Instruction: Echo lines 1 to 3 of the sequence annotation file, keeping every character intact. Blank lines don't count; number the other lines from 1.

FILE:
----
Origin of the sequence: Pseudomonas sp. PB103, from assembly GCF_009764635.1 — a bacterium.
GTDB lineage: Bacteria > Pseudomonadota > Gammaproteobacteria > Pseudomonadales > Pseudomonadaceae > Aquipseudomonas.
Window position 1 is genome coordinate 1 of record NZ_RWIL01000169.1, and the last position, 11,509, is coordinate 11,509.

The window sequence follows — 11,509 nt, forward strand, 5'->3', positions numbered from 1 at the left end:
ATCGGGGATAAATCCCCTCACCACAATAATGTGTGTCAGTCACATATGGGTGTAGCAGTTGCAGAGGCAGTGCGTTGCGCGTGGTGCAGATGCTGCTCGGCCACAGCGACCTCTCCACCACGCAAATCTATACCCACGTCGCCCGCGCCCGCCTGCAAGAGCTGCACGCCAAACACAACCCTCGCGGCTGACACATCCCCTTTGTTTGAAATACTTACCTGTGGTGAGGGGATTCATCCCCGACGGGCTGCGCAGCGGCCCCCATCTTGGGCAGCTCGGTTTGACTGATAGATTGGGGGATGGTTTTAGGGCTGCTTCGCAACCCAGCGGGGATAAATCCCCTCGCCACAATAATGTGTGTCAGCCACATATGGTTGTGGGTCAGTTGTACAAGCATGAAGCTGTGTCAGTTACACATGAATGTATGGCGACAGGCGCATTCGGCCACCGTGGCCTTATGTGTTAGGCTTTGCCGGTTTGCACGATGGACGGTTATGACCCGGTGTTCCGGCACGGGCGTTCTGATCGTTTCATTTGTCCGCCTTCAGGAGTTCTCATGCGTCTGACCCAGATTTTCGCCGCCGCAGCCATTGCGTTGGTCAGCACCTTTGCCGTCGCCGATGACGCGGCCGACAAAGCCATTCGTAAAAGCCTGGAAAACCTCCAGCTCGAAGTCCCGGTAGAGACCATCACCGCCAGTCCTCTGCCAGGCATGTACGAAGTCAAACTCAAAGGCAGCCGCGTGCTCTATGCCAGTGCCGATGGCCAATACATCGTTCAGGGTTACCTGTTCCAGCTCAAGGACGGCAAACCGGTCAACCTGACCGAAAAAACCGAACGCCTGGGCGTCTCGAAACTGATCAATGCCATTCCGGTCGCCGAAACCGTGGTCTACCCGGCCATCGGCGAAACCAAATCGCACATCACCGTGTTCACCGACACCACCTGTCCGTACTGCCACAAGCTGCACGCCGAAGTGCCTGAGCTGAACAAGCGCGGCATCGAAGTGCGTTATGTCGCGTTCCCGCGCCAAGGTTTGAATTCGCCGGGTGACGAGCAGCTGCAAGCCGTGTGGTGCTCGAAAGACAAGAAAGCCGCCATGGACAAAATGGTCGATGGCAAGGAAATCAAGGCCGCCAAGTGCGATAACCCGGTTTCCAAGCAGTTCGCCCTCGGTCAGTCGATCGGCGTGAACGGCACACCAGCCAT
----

Origin of the sequence: Pseudomonas sp. PB103, from assembly GCF_009764635.1 — a bacterium.
GTDB lineage: Bacteria > Pseudomonadota > Gammaproteobacteria > Pseudomonadales > Pseudomonadaceae > Aquipseudomonas.
Window position 1 is genome coordinate 1 of record NZ_RWIL01000169.1, and the last position, 11,509, is coordinate 11,509.